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What’s Up With the Nationals, and Who’s to Blame: The Team, Management, or the Fans
We go to a game and come back with more questions than answers.
After a night out at Nats Park, the question feels obvious: What’s happening with the baseball team that began the season with such high hopes? Monday night’s game, the first in a series against the Pittsburgh Pirates, had sharp contrasts. At the high end, it began with a glowing Gio Gonzalez, receiving the large, bronze Warren Spahn Award in a pregame ceremony. There were some sparkling home runs from Adam LaRoche and Jayson Werth. But it wasn’t enough—despite a surge in the late innings, the game wrapped with a painful 6-5 Washington loss.
At the lowest end? A down-in-the-dumps manager Davey Johnson, at his postgame news conference, calling the day probably his “toughest” in a life of baseball. That’s because earlier he had to fire longtime hitting coach Rick Eckstein, who will be replaced by Rick Schu, coming up from the minors. The firing was the decision of general manager Mike Rizzo, but it was Johnson who had to do the deed, and it visibly weighed on him and appeared to have a hold on the team.
Was Monday a seismic moment for the Nats, who arrived in DC in 2005? Yes, and it’s amplified by the bumpy season, so far, and the contrast with this time last year when winning was the norm. Besides, what boss ever wants to be told, over his own wishes, to fire a trusted subordinate? Johnson indicated he won’t quit, but it wouldn’t be outlandish for him to feel humiliated.
None of that behind-the-scenes drama was apparent at the start of Monday’s game. Fans arrive at games with optimism and ebullience, and Monday was no different. The ready logic was that after three losses in a row, this would surely be the turning point. Except in the stands, sitting close enough to the Nats dugout to watch the players closely, their faces were an easy tell. They were glum, and they played glum, at least until the fifth inning, when LaRoche knocked out a homer and brought a roar from the home crowd. Fans are so easy. It takes only the basic truth of baseball, a glorious home run, to enjoy a sports version of the Sunday Christian ritual of “peace.” The fans look at each other, and it shows in their eyes: The tide has turned. But Monday night, it hadn’t. Even with the LaRoche homer the Nats were down 5-1. Another lift came later, with two homers from Werth (following on two homers he scored on Sunday), but that rally wasn’t enough.
It’s a sweet problem to even have a baseball team to debate about—way better than the days of no team at all—but the debate at this stage of summer is taking a slight turn away from the traditional fan grumblings to something more personal and intense. It’s veering into the blame game. Is that fair, and where would the blame go—the players themselves, the management, or the fans?
The conventional wisdom is that the team is good—very good, in fact. “There’s simply too much talent to give up now,” writes Joe Giglio in the Bleacher Report. “After dominating the National League for six months last year, the team is finding ways to lose on a nightly basis, overshadowing the pedigree in the dugout and on the field.” His recommendation is to make some strategic “stretch run” trades. The buck always stops with ownership, of course, and the Lerner family appears to be solidly behind their players and manager, particularly Rizzo. In his Sports Bog column, the Washington Post’s Dan Steinberg highlighted this nugget from principal owner Mark Lerner, spoken only last week at an event in Florida: “I don’t know if you’ve ever seen our team play in person, but let me tell you something about them that I think is important: We have a very young team that is on its way to greatness. When we bought the Nationals, we were in the equivalent of baseball’s Death Valley: last place, with the worst record in baseball, way below sea level… . Mike Rizzo—one of the best general managers in Major League Baseball—and my family have, in a very short time, built one of the deepest farm systems in the game.”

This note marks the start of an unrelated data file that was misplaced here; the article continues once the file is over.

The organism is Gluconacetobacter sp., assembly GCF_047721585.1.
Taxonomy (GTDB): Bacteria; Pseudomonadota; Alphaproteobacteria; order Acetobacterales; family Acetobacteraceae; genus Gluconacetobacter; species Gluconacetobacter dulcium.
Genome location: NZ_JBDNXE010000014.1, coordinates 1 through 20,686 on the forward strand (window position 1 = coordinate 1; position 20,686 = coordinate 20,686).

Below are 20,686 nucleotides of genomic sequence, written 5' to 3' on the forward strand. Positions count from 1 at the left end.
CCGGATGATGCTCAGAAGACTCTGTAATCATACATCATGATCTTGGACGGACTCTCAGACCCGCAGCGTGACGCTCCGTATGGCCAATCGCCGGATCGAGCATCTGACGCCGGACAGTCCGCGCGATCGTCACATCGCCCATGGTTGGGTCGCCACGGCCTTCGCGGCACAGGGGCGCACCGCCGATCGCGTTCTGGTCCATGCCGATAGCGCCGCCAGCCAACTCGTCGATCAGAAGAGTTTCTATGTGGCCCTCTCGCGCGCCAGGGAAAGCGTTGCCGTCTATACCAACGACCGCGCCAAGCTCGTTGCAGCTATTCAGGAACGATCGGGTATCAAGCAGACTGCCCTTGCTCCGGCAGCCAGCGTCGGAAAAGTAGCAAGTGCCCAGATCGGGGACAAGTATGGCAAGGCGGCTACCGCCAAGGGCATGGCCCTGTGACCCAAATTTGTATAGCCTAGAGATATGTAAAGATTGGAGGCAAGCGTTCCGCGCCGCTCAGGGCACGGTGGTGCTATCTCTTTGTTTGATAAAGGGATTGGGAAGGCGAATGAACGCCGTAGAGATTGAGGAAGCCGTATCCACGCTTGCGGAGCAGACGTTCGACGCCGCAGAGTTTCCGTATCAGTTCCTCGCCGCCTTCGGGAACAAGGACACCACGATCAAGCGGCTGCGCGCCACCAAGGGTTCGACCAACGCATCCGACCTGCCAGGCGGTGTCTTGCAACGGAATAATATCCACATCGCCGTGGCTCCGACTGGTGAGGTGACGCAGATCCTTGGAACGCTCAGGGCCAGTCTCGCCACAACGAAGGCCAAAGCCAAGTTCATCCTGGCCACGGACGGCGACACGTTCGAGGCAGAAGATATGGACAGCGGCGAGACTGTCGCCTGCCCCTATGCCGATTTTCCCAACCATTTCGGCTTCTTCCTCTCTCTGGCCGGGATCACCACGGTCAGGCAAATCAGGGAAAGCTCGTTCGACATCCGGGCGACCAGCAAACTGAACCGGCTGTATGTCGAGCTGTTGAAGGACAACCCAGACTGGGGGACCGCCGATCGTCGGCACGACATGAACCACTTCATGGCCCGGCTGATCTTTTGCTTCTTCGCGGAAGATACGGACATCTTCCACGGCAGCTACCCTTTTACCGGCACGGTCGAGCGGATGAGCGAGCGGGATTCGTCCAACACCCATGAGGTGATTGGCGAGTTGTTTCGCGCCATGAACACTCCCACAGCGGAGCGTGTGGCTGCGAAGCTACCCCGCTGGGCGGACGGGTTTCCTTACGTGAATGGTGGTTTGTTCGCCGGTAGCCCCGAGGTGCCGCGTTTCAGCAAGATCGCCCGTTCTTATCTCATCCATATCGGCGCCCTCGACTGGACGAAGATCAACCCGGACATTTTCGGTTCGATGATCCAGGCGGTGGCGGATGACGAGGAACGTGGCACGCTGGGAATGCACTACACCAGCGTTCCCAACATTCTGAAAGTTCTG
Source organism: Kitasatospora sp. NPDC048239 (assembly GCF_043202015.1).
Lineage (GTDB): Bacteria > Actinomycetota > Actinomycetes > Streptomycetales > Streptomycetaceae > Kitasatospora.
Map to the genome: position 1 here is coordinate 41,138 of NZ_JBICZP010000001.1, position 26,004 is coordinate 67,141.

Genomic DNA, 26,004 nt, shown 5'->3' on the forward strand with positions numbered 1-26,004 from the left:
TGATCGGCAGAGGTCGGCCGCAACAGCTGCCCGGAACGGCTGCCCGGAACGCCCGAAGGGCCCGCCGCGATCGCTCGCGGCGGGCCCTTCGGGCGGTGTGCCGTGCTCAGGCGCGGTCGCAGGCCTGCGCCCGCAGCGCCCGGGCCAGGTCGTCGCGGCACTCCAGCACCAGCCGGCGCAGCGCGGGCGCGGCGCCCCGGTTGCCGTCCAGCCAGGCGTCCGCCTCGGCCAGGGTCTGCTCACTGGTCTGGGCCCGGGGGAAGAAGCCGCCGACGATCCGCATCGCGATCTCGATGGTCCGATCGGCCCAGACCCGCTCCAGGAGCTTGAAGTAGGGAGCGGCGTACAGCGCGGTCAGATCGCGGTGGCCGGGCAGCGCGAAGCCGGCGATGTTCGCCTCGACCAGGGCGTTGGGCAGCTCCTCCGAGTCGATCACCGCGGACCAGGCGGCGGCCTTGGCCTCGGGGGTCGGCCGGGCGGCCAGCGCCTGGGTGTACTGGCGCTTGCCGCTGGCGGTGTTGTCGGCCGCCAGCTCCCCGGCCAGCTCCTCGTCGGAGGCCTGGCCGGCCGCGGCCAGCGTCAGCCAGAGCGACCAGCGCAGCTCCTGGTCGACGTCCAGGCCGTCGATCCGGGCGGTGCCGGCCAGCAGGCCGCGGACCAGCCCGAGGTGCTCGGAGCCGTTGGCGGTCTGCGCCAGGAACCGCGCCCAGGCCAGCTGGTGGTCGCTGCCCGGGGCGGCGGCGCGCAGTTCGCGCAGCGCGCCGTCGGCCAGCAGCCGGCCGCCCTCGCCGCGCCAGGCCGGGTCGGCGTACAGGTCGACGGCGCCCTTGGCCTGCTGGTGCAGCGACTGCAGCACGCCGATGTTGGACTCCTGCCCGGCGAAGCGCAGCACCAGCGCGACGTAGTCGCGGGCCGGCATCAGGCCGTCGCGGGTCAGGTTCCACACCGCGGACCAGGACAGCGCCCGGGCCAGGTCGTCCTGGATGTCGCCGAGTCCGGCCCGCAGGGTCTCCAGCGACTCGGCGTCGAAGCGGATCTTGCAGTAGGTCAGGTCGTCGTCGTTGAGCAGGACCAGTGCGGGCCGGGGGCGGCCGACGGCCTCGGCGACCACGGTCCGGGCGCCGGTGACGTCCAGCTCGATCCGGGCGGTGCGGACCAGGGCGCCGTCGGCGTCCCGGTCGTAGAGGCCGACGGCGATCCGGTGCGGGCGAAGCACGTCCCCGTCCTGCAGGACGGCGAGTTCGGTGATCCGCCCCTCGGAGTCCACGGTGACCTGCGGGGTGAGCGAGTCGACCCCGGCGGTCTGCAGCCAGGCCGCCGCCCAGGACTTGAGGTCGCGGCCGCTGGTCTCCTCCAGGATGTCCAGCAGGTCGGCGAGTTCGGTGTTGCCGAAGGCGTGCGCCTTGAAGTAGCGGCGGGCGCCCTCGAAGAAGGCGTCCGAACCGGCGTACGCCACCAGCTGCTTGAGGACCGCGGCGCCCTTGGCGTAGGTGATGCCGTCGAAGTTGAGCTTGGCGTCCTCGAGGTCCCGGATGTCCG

Still, another Washington Post sportswriter, Adam Kilgore, who covers the Nationals, noted that in the discordant back-and-forth with Rizzo over the Eckstein firing, Johnson volunteered to get the ax over Eckstein. Kilgore quoted Johnson from June, saying, “If you want to fire the hitting coach, you might as well fire me right with him.” That didn’t happen, nor did Johnson quit. But at the end of his postgame news conference Monday, when a reporter hinted at his job security, Johnson said he wasn’t going to “go there.”
In his Florida remarks quoted by Steinberg, Lerner mentions the Nationals fans: “Last season sparked a love affair between our fans and the team, and it continues to grow with each passing game.” That’s true, and the affection is tangible at Nats Park, even on the night of a losing game. Lately it’s loved tinged too often with frustration and disappointment, but it’s still love. If the Nats fan base is guilty of anything, it’s too much optimism, believing in too much too soon, and buying into the preseason hoopla that the Nats were on an express ride to the World Series and the pennant.
It’s still possible—if not this year, then maybe the next, or the one after that. And maybe if the bar hadn’t been set ridiculously high before game one, and DC wasn’t still fueled by the optimism of winning the NL East last year, all the debaters would see the season so far as just what it is: hovering around the middle, with time ahead, and a team that is a solid, growing contrast to what it was at the beginning—Lerner’s Death Valley of baseball.
So if there’s blame to be directed it probably goes around evenly. But there are still more than 60 opportunities on the schedule between now and the end of September, and tonight’s a whole new ballgame.
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